But for all their media appeal, the DeBoer case faced huge obstacles. "I had to fight everybody to file this case," Nessel, who proposed to her girlfriend, Alanna Maguire, outside the Supreme Court in April, told me a year ago. "Everybody told me not to do it. We didn't get any LGBT support."

While U.S. District Judge Bernard Friedman seemed receptive to the case, he didn't advance it swiftly. Instead, in August 2012 Friedman suggested Nessel challenge the state's marriage ban. Nessel was frustrated, as Friedman scheduled and held a full hearing, only to decide to conduct a trial. Months passed.

Even so, Nessel stayed hopeful, as a same-sex marriage case, U.S. v. Windsor, advanced through the federal court system. Social change was "like a steamroller," she said, as verdict after verdict affirmed the principle of marriage equality in other states, other courts.

While the Supreme Court's Windsor opinion, issued June 26, 2013, affirmed the standing of a same-sex marriage performed in Ontario, it did not strike down bans in states such as Michigan.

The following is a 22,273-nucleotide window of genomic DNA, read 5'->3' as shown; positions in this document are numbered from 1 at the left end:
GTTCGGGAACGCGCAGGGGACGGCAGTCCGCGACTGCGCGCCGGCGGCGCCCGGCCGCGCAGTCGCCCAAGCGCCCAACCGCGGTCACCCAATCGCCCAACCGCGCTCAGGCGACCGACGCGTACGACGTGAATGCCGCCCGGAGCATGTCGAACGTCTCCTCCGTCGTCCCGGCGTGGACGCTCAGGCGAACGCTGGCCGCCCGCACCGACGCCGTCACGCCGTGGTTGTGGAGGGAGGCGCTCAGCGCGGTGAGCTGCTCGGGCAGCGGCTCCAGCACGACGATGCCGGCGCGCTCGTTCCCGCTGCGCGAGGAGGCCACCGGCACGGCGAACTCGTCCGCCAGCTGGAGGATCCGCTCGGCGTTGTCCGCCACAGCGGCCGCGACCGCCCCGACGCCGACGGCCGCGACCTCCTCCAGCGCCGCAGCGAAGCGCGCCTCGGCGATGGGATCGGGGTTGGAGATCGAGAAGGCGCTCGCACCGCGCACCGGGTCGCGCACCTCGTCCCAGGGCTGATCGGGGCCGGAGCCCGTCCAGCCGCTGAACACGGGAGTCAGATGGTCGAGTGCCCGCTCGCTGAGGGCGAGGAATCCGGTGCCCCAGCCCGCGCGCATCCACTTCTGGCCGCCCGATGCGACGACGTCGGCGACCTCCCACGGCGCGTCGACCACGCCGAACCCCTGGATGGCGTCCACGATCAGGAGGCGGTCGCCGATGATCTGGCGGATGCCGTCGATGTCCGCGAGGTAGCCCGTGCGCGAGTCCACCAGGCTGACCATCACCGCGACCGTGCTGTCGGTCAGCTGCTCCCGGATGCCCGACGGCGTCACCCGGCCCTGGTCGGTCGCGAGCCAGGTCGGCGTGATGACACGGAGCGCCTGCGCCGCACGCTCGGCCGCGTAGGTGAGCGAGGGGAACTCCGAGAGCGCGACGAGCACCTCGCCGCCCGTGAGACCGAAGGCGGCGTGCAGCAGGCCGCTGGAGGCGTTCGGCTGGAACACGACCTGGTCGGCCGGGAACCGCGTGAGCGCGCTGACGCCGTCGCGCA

Nessel didn't back off, she reached out: She brought in Carole Stanyar, an expert litigator from Ann Arbor. She called Robert Sedler, a constitutional scholar who had once been her professor at Wayne State University.

"I told him, 'I've run into some sticky constitutional issues and I was your student 20 years ago,' " she recalls. "He said, 'I don't remember you from a hole in the wall but I'll be an adviser and I'll stick with you.' "

He did.

So did Kenneth Mogill, an outstanding appellate lawyer, who also signed on to help.

No longer in over her head, Nessel had a team with the firepower to conceivably win, even as social and legal change improved the case's chances.

When the case finally went to trial in 2014, Nessel knew that the state's arguments were hollow, its expert witnesses inept. Friedman dismissed one prospective state witness, a young Ivy League graduate student, with a metaphoric pat on the head, suggesting that one day he might qualify as an expert witness. Ultimately, Friedman's verdict — overturning the ban and humiliating the state — was a professional triumph for Nessel, but still not the end. The state appealed Friedman's ruling.